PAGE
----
by Lisa Chamoff
, Contributing Reporter | March 22, 2017
WASHINGTON, D.C. — Treating and curbing the growing problem of heart disease was the goal for thousands of cardiologists from around the world who came to the nation’s capital for the 66th American College of Cardiology Scientific Sessions this past weekend.
It was a showcase for breaking clinical trial results, including a possible expanded patient pool for transcatheter aortic valve replacement (TAVR) and less invasive tools for diagnosis. But these advancements come with questions and costs. They informed our four takeaways from the event.
1. TAVR — How low can you go?
The big news for TAVR was a clinical trial that showed that TAVR was as successful as surgical aortic valve replacement (SAVR) for patients at intermediate risk of surgical complications.
But concerns still remain about brain lesions in both procedures, and a study presented at ACC Sunday showed that Embol-X and CardioGard, FDA-approved devices designed to prevent such brain damage from debris, did not significantly reduce the lesions during SAVR, while another study released Sunday showed that TAVR was linked with microbleeds in the brain.
2. Reining in costs
One of the most anticipated clinical trial results was the study of evolocumab, a drug that researchers found decreased the risk of major cardiovascular events in patients with cardiovascular disease by 15 percent, along with significantly lowering their LDL cholesterol, when combined with statin therapy. The trial enrolled more than 27,000 patients in nearly 50 countries.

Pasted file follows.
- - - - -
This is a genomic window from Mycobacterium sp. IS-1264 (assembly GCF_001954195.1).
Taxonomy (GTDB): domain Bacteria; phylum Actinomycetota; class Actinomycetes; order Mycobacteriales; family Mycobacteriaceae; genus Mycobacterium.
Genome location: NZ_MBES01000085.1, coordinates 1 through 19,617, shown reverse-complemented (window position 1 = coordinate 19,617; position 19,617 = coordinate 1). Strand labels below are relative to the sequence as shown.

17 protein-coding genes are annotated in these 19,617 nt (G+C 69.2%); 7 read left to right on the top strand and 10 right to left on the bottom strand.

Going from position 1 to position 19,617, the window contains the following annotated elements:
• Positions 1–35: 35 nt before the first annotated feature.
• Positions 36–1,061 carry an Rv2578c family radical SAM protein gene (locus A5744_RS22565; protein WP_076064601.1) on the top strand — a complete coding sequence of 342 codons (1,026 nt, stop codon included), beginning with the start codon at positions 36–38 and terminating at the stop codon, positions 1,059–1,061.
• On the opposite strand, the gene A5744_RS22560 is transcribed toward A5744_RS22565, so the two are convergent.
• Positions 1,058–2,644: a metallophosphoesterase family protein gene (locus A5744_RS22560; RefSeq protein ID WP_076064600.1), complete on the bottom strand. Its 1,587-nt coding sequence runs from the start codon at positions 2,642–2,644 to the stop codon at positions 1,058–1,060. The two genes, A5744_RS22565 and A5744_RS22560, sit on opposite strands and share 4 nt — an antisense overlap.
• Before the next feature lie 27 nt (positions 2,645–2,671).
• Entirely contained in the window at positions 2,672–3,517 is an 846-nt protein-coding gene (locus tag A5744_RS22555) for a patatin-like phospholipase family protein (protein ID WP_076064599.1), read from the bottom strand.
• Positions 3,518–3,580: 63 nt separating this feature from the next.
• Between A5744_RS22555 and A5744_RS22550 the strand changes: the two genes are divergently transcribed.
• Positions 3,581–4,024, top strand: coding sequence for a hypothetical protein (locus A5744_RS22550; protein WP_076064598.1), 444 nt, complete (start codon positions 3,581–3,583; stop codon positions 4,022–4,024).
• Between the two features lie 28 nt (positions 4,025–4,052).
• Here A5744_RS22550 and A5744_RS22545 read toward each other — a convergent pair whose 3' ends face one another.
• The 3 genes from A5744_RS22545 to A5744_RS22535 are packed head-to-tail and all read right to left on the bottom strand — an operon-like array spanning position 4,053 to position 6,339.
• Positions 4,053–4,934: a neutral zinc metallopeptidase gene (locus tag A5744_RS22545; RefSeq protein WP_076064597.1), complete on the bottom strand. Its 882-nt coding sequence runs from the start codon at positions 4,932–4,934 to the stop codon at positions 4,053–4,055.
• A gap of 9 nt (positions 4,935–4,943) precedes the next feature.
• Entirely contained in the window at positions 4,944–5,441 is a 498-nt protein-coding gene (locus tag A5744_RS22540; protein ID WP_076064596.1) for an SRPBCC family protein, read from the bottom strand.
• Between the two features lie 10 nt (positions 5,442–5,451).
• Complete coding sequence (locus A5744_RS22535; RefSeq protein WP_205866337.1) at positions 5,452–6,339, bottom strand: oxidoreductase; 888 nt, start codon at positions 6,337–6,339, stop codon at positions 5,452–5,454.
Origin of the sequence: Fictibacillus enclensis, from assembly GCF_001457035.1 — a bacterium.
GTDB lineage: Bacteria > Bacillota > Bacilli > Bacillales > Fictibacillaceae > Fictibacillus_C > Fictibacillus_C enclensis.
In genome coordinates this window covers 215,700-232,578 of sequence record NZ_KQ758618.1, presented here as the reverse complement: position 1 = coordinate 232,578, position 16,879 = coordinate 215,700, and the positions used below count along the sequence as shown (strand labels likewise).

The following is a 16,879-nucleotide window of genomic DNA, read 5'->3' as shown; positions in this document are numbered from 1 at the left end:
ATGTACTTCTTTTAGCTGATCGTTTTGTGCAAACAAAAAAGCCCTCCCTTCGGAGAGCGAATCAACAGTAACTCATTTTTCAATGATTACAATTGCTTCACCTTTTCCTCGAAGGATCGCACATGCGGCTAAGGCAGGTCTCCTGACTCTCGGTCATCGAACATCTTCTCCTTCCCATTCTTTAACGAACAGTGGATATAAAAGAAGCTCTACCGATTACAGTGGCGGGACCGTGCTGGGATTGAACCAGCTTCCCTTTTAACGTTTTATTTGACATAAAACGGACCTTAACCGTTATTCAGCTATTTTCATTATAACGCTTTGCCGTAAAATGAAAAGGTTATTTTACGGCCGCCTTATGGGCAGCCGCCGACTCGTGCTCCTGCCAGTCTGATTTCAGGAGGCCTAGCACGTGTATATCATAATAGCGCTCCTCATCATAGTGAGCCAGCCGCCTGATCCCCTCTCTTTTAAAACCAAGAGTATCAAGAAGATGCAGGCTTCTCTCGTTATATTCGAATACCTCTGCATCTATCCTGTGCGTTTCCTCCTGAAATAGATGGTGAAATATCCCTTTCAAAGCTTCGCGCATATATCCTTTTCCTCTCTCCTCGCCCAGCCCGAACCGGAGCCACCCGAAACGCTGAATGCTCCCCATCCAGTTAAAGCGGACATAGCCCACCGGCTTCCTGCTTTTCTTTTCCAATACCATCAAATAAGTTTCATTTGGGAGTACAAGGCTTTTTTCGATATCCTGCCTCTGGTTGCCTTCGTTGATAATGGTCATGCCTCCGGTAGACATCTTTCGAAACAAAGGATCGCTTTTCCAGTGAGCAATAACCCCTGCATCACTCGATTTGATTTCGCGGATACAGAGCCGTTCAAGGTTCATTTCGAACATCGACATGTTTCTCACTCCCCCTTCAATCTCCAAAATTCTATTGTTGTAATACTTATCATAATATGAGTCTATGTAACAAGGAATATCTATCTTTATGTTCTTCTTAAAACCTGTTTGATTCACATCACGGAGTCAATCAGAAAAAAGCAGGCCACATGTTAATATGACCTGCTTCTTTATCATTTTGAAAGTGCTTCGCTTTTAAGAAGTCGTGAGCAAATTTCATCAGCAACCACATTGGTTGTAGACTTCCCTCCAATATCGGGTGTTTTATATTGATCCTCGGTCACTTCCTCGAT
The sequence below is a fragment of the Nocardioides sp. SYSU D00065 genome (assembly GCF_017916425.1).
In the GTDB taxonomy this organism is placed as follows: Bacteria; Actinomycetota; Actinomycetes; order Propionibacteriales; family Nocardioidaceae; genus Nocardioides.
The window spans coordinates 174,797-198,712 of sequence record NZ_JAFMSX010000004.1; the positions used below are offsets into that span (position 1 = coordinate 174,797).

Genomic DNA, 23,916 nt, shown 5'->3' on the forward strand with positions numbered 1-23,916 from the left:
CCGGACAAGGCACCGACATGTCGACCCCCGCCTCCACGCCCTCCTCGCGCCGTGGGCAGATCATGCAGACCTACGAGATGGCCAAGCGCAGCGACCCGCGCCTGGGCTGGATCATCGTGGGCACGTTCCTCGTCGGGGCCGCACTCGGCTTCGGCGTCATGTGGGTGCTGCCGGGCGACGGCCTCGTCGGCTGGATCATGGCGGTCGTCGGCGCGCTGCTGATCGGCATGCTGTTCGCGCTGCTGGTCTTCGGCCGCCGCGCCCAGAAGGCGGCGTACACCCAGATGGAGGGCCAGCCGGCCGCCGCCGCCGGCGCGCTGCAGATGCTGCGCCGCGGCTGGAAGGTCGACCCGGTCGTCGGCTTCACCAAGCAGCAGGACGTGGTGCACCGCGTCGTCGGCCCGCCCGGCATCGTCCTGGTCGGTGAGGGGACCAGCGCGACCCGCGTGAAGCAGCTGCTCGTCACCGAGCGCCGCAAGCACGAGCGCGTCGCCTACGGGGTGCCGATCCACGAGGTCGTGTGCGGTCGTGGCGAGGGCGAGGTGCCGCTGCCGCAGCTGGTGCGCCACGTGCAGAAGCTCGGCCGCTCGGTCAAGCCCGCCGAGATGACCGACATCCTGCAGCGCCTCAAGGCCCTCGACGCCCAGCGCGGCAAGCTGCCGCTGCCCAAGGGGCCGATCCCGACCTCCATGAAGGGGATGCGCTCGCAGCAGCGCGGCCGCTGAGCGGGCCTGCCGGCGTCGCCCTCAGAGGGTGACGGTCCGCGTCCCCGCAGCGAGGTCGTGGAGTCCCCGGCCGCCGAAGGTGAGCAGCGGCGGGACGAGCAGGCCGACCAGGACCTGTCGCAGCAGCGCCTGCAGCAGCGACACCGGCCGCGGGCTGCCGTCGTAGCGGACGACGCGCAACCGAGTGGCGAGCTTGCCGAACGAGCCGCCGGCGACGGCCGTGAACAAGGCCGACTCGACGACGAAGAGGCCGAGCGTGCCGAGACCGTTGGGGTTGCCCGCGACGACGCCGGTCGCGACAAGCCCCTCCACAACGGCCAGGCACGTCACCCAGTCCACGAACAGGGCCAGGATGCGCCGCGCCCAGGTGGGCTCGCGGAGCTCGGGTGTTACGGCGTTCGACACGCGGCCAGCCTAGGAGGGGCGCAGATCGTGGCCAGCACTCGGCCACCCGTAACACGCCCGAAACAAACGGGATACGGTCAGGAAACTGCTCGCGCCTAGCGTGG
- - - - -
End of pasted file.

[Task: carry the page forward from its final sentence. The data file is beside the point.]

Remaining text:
The drug’s price tag? $14,000 per year.
“Certainly America can’t afford to give this to every patient included in the trial,” said Dr. Roxana Mehran, a cardiologist at Mount Sinai in New York, during a press conference announcing the results.
3. Improving outcomes
The desire to lower costs, and the overall goal of improving patient outcomes, also extends to cardiac imaging.
“It’s no longer just doing a test, it’s really 'what is the impact and how do we improve the quality of care',” Dr. Robert Hendel, a cardiologist in Miami, told an audience during a talk on nuclear imaging. “We also have to recognize that we have limitations. We can’t do every test for every patient.”
Philips’ new Azurion angiography system, released just before ACC in February, is also being billed as a way to help hospitals shorten procedure time and lower costs with an improved user interface allowing for preprogrammed clinician settings and table-side controls, leading to less time in the control room.
4. Less invasive testing
Dovetailing with the move to control costs, device manufacturers are looking to make diagnoses less invasive, as evidenced by Siemens Healthineers’ partnership with HeartFlow, a technology that uses data from coronary CT angiograms to measure fractional flow reserve, instead of employing coronary catheterization.